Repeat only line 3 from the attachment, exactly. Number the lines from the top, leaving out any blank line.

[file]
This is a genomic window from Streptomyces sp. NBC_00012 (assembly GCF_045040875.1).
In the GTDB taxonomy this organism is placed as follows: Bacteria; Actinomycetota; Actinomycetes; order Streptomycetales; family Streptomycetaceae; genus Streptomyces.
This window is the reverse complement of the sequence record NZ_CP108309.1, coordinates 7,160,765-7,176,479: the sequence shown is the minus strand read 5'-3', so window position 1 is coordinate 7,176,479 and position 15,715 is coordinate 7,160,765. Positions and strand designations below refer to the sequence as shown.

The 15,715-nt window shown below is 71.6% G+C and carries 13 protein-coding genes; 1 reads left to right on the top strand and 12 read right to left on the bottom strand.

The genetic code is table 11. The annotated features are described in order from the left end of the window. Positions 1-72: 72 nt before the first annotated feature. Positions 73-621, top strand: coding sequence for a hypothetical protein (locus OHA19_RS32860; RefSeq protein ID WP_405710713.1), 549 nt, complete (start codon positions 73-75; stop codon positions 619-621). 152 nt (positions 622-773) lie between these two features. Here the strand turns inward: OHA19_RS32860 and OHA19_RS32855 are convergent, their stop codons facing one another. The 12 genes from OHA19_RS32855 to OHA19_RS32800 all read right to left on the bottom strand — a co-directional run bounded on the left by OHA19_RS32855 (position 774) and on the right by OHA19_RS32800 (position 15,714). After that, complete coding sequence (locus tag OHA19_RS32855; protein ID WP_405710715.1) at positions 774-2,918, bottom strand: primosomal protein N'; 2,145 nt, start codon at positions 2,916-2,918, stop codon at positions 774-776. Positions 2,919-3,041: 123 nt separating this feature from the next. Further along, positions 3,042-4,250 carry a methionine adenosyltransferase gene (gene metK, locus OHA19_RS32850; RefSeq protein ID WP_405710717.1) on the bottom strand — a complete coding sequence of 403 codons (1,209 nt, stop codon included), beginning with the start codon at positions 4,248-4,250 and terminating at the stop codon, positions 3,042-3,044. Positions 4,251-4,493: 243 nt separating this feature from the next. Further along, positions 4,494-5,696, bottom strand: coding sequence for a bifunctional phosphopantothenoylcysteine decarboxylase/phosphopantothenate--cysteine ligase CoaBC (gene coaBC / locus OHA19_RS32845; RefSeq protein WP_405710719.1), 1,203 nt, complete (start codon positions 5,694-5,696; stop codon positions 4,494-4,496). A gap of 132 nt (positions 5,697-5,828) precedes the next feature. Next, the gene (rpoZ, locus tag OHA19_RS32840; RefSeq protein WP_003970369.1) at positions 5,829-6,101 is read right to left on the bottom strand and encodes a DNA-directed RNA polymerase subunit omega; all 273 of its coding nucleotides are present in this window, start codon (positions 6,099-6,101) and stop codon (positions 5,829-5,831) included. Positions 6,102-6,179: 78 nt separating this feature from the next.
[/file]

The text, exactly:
This window is the reverse complement of the sequence record NZ_CP108309.1, coordinates 7,160,765-7,176,479: the sequence shown is the minus strand read 5'-3', so window position 1 is coordinate 7,176,479 and position 15,715 is coordinate 7,160,765. Positions and strand designations below refer to the sequence as shown.